Whether there has been a breach of the employer’s duty will depend on the steps taken to protect the employee’s welfare, having regard to the nature of the risk, the probability of the risk occurring and the likely consequences if it does occur. The court must determine what a reasonable employer would do by way of response to the risk.
 Mr Love’s case is negligence or breach of contract by omission: that Lindsay Brothers failed to take reasonable action to prevent the harm. This requires the court to engage in a hypothetical inquiry about whether the incident and, therefore, the injury, could have been avoided by Lindsay Brothers taking reasonable steps to prevent it. The frame of reference for the inquiry is set by what the duty of care required and the facts and circumstances from which the likelihood of preventing the harm can be assessed.
 In Hudson v Ridge Manufacturing Company Ltd, Streatfield J discussed the standard to be applied in the context of workplace risks arising from the conduct of workers themselves:
“… upon principle it seems to me that if, in fact, a fellow workman is not merely incompetent but, by his habitual conduct, is likely to prove a source of danger to his fellow employees, a duty lies fairly and squarely on the employers to remove the danger.”
 Lindsay Brothers might have removed, or at least reduced, any danger Mr Carroll presented by excluding him from the depot. The court must, however, have regard to the fact that attendance at the depot on a regular basis appears to have been one of Mr Carroll’s work duties. The consequence to Mr Carroll of being excluded was not explored in evidence. On the limited evidence before the court, I am not persuaded that this was reasonably required.
 In Antoniak v The Commonwealth, Dunphy J explored what might be required by way of response on the first occasion that a potential danger is manifest:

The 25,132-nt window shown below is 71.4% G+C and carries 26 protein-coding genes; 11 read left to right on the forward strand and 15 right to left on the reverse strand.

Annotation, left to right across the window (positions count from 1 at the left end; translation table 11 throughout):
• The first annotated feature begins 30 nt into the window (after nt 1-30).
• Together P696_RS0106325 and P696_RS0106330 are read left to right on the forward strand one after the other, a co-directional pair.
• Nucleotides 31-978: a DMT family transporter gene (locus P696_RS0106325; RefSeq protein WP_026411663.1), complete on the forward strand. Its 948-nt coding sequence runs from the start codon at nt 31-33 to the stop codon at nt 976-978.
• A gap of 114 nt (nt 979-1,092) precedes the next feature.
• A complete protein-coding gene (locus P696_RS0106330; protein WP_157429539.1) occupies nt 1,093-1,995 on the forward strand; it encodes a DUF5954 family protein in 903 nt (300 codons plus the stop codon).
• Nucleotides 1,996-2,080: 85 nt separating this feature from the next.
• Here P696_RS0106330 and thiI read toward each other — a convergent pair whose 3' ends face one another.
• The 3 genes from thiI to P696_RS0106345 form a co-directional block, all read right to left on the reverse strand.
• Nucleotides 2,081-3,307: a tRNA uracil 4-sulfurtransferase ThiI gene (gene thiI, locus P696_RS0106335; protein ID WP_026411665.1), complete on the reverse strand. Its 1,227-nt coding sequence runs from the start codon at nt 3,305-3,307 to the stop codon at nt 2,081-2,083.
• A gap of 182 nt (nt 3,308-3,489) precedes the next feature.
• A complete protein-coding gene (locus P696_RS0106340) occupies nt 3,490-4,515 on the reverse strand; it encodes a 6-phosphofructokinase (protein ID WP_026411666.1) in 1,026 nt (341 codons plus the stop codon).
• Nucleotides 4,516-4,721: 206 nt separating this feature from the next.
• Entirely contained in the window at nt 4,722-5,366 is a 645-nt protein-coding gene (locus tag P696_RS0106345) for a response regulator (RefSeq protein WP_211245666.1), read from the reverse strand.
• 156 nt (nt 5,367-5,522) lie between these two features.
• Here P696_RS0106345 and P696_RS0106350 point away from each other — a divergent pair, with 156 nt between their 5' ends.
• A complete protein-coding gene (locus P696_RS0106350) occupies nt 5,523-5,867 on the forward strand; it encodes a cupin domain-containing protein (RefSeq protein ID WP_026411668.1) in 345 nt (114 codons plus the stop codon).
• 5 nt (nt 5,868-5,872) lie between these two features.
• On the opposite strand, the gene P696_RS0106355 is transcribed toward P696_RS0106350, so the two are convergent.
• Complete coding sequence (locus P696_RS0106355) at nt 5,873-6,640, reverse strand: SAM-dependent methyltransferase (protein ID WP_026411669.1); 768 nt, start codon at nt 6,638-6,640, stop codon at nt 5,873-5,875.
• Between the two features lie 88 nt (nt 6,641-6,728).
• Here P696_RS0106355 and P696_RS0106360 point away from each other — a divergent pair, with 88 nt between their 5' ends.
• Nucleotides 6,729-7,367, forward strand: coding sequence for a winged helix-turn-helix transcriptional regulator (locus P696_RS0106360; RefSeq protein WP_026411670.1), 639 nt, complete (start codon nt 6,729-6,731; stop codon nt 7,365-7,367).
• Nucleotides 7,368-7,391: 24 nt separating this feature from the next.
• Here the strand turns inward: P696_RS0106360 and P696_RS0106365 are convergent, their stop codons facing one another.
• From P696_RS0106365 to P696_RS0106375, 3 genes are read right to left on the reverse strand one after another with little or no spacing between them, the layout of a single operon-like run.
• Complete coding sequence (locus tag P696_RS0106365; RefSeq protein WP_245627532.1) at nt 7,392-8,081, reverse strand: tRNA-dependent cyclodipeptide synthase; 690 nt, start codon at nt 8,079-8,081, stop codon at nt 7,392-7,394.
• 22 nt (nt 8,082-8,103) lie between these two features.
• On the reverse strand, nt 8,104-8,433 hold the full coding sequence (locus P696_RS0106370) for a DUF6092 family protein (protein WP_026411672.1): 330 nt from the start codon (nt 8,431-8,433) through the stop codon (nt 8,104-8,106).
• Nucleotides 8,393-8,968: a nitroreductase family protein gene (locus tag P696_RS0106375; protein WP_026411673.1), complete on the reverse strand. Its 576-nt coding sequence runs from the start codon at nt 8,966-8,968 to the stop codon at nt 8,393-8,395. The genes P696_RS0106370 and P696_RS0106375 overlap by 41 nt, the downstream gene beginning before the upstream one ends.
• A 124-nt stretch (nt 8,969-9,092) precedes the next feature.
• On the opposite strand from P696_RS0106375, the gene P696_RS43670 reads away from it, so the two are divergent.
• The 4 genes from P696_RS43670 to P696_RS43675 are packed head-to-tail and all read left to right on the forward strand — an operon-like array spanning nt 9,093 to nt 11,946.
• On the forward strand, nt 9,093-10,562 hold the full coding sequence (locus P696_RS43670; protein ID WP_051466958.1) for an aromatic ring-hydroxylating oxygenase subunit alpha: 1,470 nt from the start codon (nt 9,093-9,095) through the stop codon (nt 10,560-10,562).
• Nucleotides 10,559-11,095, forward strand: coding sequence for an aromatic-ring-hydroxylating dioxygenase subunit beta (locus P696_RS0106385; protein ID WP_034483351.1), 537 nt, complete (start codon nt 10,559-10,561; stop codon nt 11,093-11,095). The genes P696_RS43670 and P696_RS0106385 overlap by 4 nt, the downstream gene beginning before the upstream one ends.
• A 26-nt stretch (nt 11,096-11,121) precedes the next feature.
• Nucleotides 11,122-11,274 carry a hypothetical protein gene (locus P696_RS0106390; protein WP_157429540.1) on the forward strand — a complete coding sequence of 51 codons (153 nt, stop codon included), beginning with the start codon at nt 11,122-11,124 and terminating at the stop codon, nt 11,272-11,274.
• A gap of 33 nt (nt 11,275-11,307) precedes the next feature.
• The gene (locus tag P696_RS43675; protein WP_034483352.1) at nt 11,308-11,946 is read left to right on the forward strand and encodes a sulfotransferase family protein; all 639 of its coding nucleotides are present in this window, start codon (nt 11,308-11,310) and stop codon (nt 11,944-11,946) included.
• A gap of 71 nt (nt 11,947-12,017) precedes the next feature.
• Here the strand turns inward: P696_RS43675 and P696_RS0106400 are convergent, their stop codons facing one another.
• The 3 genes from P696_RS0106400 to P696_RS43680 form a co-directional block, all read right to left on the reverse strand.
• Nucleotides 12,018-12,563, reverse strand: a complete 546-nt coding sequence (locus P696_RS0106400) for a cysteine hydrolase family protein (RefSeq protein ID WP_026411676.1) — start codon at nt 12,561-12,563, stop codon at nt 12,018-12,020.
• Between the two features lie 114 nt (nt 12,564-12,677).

“If… a worker, for the first time, indicates himself as possibly as a potential danger, an employer should not, except in extraordinary circumstances, be held responsible for subsequent injury to a fellow employee if he did not go to the ultimate remedy immediately upon the first report.”
 In any case, as it was, Mr Carroll was an unauthorised entrant that night. Lindsay Brothers implemented a security system that was intended to prevent unauthorised persons from entering the depot. This system consisted, primarily, of a large security gate, monitored by a CCTV recording system. When persons approached the gate, they had to radio or call an employee in the office who could open the gate remotely. The vehicle would then enter through the gate. It took some time for the gate to close and this did present some risk of unauthorised entry into the depot. That risk was realised when Mr Carroll entered without authority, “shadowing” a truck that was approved to enter.
 However, there is little more that Lindsay Brothers could have done, practicably, to prevent unauthorised entry. Dr Tony Zalewski, an expert in security systems and workplace safety, was engaged by Mr Love to provide a report and gave evidence on the question. Dr Zalewski stated that:
“… in operations where trucks are entering and leaving there is an inevitable delay hence the potential for shadowing can occur which therefore requires introduction of an immediate intervention strategy on unauthorised access…”. (emphasis added)
 That is precisely what happened on the night. Within seconds of Mr Carroll’s car entering, two employees approached his vehicle. The evidence does not allow the court to conclude what role those employees were fulfilling. However, one of them was Mr Pugh, the employee through whom Lindsay Brothers is alleged to have been put on notice of a potential incident.
 Dr Zalewski raised the possibility that Lindsay Brothers could have engaged a security guard. Ultimately, he accepted the cost of this was likely to be more than minimal. In any case, I am not convinced the presence of a security guard would have prevented the incident. It certainly would not have prevented unauthorised entry by shadowing.
 I am not satisfied on the evidence that Mr Carroll threatened harm to Mr Love before the incident. There is no evidence that he had ever conducted himself in a way that indicated he presented a risk of violent or unpredictable behaviour towards others. In those circumstances, it was not necessary for Lindsay Brothers to exclude him from the depot. Even accepting that it was foreseeable that Mr Carroll presented some risk of aggressively confronting Mr Love, it was improbable that he would assault Mr Love on sight, in the presence of witnesses, and without warning. Mr Carroll entered the depot by car, without authority, exploiting an inevitable delay in the gate closing after an authorised vehicle had entered. Despite the presence of two other employees who approached his vehicle, Mr Carroll assaulted Mr Love within seconds of getting out of the car. Mr Love has not established what measures Lindsay Brothers could reasonably be expected to have taken that would have prevented that assault. Given those findings, Lindsay Brothers is not liable to Mr Love for his injuries.
David Cormack – Brisbane Barrister.